Overview

Accountants and auditors prepare and examine financial records. They ensure that financial records are accurate and that taxes are paid properly and on time. Accountants and auditors assess financial operations and work to help ensure that organizations run efficiently. Most accountants and auditors work full time. In 2016, about 1 in 5 worked more than 40 hours per week. Overtime hours are typical at certain times of the year, such as at the end of the budget year or during tax season.

What You Can Earn

 What You Can Charge

 How Much Is It Going to Cost

 What Equipment You Need

  Who Will You Need to Hire

How You Can Make It Sweeter

 What You Will Be Doing

Accountants and auditors prepare and examine financial records. They ensure that financial records are accurate and that taxes are paid properly and on time. Accountants and auditors assess financial operations and work to help ensure that organizations run efficiently.

Duties

Accountants and auditors typically do the following:

  • Examine financial statements to ensure that they are accurate and comply with laws and regulations
  • Compute taxes owed, prepare tax returns, and ensure that taxes are paid properly and on time
  • Inspect account books and accounting systems for efficiency and use of accepted accounting procedures
  • Organize and maintain financial records
  • Assess financial operations and make best-practices recommendations to management
  • Suggest ways to reduce costs, enhance revenues, and improve profits

In addition to examining and preparing financial documentation, accountants and auditors must explain their findings. This includes preparing written reports and meeting face-to-face with organization managers and individual clients.

Many accountants and auditors specialize, depending on the particular organization that they work for. Some work for organizations that specialize in assurance services (improving the quality or context of information for decisionmakers) or risk management (determining the probability of a misstatement on financial documentation). Other organizations specialize in specific industries, such as healthcare.

What Qualifications You Need

Most accountants and auditors need at least a bachelor’s degree in accounting or a related field. Certification, including the Certified Public Accountant (CPA) credential, can improve job prospects.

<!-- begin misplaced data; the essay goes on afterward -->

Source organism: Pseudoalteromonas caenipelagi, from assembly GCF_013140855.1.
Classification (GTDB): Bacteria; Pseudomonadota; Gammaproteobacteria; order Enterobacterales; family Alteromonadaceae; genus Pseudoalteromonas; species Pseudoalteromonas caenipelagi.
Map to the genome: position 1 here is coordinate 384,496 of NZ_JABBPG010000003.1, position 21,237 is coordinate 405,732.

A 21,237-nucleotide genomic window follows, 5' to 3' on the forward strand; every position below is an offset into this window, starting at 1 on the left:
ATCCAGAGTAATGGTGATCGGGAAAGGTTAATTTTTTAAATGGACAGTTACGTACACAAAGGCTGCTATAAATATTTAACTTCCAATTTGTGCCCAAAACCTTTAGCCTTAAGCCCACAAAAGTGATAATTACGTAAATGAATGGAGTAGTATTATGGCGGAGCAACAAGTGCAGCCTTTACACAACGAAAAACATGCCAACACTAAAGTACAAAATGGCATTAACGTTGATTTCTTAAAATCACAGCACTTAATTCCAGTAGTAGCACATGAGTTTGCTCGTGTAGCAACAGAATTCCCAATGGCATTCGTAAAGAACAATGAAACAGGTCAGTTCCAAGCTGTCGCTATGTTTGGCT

Education

Most accountant and auditor positions require at least a bachelor’s degree in accounting or a related field. Some employers prefer to hire applicants who have a master’s degree, either in accounting or in business administration with a concentration in accounting.

A few universities and colleges offer specialized programs, such as a bachelor’s degree in internal auditing. In some cases, those with associate’s degrees, as well as bookkeepers and accounting clerks who meet the education and experience requirements set by their employers, get junior accounting positions and advance to accountant positions by showing their accounting skills on the job.

Many colleges help students gain practical experience through summer or part-time internships with public accounting or business firms.

Licenses, Certifications, and Registrations

Every accountant filing a report with the Securities and Exchange Commission (SEC) is required by law to be a Certified Public Accountant (CPA). Many other accountants choose to become a CPA to enhance their job prospects or to gain clients. Many employers will pay the costs associated with the CPA exam.

CPAs are licensed by their state’s Board of Accountancy. Becoming a CPA requires passing a national exam and meeting other state requirements. Almost all states require CPA candidates to complete 150 semester hours of college coursework to be licensed, which is 30 hours more than the usual 4-year bachelor’s degree. Many schools offer a 5-year combined bachelor’s and master’s degree to meet the 150-hour requirement, but a master’s degree is not required.

A few states allow a number of years of public accounting experience to substitute for a college degree.

All states use the four-part Uniform CPA Examination from the American Institute of Certified Public Accountants (AICPA). Candidates do not have to pass all four parts at once, but most states require that candidates pass all four parts within 18 months of passing their first part.

Almost all states require CPAs to take continuing education to keep their license.

 Who You Should Market To

How You Can Market This

 What Other Services to Offer

What You Need to Succeed

 Where to Begin

 
 

Resources

Books/Magazines/Periodicals

 
 

 Education/Courses/Training/Videos

 
 

Social Media

Blogs/Forums

Facebook

 Twitter

Websites

 

Words to Know